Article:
For example: imagine a point floating near the halfway line on the right flank, with another six teammates in shot. That's six angles. Let's go to the right winger in our fake data. Compare the first of the six angles to the ten angles that the fake data winger has to its teammates. Look for the smallest difference in degrees. What you have there is the hypothetical "if this 360 frame datapoint was the right-winger, the angle is closest to this second datapoint being the defensive midfielder". Repeat that for all of the possible combinations, choosing the smallest difference in angles each time.
The results, it's fair to say, aren't perfect. Here's a particularly bad example, the out-of-possession team in blue and defending the goal on the right (where the goalkeeper* is). England, the defending team, are playing a 4-2-3-1.
NB: Player, position, and team name come direct from the data
*Because StatsBomb do note whether a player is a goalkeeper or not, we can be sure that we get these right, as well as avoiding falsely labelling an outfielder as a goalkeeper.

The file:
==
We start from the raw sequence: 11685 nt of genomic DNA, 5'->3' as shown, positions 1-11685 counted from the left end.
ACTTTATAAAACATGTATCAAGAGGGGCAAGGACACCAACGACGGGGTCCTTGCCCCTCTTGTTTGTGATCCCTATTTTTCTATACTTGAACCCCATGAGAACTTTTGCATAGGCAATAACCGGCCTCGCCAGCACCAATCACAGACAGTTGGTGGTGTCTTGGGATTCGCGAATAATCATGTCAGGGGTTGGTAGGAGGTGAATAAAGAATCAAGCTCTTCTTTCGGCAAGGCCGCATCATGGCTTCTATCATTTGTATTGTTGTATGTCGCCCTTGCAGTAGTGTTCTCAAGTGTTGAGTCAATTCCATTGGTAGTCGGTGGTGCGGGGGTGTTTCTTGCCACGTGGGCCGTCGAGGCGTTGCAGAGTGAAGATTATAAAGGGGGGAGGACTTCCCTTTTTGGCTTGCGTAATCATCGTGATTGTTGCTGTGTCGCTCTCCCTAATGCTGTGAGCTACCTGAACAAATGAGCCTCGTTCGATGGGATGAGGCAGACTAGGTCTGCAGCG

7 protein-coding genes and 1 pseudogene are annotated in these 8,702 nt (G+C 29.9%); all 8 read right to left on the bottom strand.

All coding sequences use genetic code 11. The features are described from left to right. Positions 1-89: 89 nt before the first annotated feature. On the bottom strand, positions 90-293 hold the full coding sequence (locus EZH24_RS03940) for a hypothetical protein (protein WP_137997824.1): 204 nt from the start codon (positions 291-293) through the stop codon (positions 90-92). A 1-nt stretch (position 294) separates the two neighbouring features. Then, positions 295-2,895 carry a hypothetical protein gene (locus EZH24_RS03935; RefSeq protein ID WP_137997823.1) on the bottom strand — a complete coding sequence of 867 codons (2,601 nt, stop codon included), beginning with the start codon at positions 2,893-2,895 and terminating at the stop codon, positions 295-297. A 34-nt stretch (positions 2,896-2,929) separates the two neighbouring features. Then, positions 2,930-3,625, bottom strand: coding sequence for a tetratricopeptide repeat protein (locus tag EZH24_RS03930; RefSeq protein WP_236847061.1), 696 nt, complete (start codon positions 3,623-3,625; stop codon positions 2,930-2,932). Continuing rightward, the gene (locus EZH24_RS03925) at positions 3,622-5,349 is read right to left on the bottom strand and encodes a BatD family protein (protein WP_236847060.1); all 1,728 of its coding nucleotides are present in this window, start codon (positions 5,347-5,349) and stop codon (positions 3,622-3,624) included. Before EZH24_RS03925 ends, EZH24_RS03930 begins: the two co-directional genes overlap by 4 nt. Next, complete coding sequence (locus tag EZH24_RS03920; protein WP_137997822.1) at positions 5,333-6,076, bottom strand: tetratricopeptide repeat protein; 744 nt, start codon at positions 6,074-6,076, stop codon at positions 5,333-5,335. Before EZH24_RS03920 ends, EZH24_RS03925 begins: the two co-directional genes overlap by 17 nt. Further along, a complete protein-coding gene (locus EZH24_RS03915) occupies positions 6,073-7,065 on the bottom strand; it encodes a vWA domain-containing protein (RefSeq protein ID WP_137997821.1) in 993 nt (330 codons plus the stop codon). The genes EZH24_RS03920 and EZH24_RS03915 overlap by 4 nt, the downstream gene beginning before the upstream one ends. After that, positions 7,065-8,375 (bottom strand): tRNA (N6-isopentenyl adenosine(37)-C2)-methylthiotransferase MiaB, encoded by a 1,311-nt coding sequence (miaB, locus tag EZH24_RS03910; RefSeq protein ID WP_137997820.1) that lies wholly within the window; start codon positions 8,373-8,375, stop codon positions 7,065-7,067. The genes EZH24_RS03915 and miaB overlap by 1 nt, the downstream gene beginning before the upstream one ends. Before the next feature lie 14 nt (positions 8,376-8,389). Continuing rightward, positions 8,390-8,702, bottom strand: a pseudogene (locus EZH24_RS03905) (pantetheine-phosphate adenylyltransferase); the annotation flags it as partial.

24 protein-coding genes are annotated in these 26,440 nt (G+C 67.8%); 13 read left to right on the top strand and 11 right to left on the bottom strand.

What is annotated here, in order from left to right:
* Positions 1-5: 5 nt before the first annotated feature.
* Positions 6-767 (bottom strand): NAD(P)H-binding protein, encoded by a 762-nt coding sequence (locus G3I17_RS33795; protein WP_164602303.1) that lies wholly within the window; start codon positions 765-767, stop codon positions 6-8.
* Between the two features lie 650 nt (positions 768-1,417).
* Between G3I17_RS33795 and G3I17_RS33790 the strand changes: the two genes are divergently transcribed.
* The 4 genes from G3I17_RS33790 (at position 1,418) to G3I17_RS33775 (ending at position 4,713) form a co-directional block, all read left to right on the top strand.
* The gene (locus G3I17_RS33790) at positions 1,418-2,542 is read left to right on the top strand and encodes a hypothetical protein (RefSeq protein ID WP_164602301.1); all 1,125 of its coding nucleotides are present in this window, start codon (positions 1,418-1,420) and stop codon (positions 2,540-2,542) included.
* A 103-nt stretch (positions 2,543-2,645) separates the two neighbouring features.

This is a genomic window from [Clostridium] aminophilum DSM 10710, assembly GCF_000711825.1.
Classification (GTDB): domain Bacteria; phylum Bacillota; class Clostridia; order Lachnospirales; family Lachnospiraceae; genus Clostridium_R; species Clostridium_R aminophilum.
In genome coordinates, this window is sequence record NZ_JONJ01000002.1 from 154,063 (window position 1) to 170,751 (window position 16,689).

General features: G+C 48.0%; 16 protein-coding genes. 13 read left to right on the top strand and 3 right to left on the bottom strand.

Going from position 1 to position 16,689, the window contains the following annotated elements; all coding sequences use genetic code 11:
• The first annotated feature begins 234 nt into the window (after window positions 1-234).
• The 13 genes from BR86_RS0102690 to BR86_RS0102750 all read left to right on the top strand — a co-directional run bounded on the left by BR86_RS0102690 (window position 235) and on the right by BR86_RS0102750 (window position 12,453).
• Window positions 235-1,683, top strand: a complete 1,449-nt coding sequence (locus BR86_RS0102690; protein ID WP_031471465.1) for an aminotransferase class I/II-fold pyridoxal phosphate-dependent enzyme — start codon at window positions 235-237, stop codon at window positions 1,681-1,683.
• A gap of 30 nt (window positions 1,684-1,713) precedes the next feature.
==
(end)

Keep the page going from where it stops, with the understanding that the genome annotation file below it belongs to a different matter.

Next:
And another example (this time with Germany defending in a 4-3-3):
I didn't include any information other than the defending team's locations in these calculations, so there's no knowledge that the England player on the ball is their centre-back Leah Williamson. That makes it somewhat unlikely that the blue dot closest to her is the defensive midfielder, as the algorithm has labelled it.
However, it's not all bad. Germany are back defending in this next example, still in their 4-2-3-1. I don't quite think it's labelled every point correctly*, but it looks a lot more plausible.
*I think that what's been labelled as the LCM should be the left-winger and that what's been labelled as the DM should be the left-sided centre-back, with the RCM and DM shuffled to the right, out of the frame's viewable area.